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Detroit City Council Members React To Bing’s Fiscal Plan

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DETROIT (WWJ) - Mayor Bing’s plans to solve Detroit’s financial crisis are drawing a cautious reaction from several members of the city council.

Speaking live on WWJ the morning after Bing’s speech, Council President Charles Pugh said the mayor’s plan doesn’t go far enough.

“We’re dealing with a cash flow issue, meaning that we need to control what we can control and that is, we can control the amount of people who work for the City of Detroit… and when you’re in a cash crisis, we need to start laying people off. So, I think that the mayor should have been very clear that we need at least 1,500 layoffs, maybe 2,000 while we wait on these union concessions,” said Pugh.

Pugh said the council would support layoffs across the board.

“From all departments, the mayor’s office, the city council and every department including police and fire. The fact is that we have taken wage and benefit concessions from every union except police and fire. But what people don’t know is that police and fire comprise half of our budget. So, if we’re going to get real cost savings, it’s going to have to come from public safety as well,” said Pugh.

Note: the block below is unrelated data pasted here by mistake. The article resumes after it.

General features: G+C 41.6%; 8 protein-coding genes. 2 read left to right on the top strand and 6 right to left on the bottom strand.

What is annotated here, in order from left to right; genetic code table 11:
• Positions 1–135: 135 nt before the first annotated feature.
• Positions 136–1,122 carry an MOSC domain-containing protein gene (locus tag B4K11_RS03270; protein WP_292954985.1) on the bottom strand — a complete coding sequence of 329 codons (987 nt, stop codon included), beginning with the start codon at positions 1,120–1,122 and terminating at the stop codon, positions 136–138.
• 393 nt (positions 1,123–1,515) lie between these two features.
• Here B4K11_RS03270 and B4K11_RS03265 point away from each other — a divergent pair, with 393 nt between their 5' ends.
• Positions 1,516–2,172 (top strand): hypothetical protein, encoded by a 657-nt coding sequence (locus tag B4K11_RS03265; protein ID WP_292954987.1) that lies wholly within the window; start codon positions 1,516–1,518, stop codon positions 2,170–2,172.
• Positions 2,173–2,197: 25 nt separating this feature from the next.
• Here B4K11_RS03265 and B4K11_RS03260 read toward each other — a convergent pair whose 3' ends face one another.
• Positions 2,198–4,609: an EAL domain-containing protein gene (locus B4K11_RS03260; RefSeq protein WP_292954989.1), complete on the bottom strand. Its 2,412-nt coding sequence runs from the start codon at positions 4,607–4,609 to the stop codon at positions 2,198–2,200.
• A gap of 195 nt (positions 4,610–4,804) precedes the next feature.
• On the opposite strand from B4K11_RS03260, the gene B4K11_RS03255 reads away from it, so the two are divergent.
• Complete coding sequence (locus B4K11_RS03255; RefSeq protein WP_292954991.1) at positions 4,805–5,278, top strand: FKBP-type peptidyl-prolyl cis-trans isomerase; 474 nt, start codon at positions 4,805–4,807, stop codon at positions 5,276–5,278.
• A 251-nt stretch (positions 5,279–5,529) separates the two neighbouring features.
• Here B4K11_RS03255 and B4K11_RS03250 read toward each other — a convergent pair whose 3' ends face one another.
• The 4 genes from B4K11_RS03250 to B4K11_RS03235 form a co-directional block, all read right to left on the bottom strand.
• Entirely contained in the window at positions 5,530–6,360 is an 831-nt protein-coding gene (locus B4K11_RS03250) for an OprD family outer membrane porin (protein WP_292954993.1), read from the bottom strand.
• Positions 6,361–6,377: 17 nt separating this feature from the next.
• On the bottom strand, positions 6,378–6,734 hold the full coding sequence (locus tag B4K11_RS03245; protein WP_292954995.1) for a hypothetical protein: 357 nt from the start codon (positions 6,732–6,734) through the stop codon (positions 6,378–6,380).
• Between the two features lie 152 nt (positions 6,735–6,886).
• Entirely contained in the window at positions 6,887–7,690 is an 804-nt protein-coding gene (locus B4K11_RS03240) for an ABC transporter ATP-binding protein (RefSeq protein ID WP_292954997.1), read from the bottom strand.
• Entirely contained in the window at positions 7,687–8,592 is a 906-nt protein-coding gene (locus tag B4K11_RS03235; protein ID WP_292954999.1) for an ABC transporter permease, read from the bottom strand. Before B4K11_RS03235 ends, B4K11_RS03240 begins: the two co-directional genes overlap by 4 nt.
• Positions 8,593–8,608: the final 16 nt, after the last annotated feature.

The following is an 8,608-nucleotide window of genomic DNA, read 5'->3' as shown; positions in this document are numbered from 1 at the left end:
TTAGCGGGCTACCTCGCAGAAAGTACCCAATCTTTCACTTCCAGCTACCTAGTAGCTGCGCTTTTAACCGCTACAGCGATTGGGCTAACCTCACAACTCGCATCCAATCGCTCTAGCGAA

Pugh said they wouldn’t have to lay off any officer or firefighters if they accepted wage and benefit concessions.

Listen to Pugh’s full interview below:

Detroit City Councilman Andre Spivey was one of three council members in the audience for the mayor’s address. He said there are a lot of ‘ifs’ in the mayor’s plan.

“If we can get it done, if we can cut healthcare, if we can get that 10 percent in our healthcare costs, if the unions will take that 10 percent. There were a lot of ifs,” said Spivey.

Councilman James Tate said the problem has been failed negotiations with the unions.

“Having to get these individuals, these unions, to bargain and to actually say this is what we’re looking to do. I didn’t hear today that anything was guaranteed,” said Tate.

Tate doesn’t think the mayor’s plan will be enough to fix Detroit’s problems.

“I would be daring to say that it would be enough right now but I want to really have the opportunity to go back and really start peeling back the layers and see exactly what this looks like. Hearing the layouts that we hear today, I don’t know where does it start, and again, we’re looking at right now having to get these individuals, these unions, to bargain,” said Tate

Councilwoman Joann Watson was also on hand for the mayor’s speech Wednesday night, in which Mayor Bing said the city faces a $45 million shortfall by the end of the fiscal year.

A key element to Bing’s financial recovery plan is that unionized workers need to accept a 10 percent wage cut and a 10 percent increase in employee payments for health insurance.

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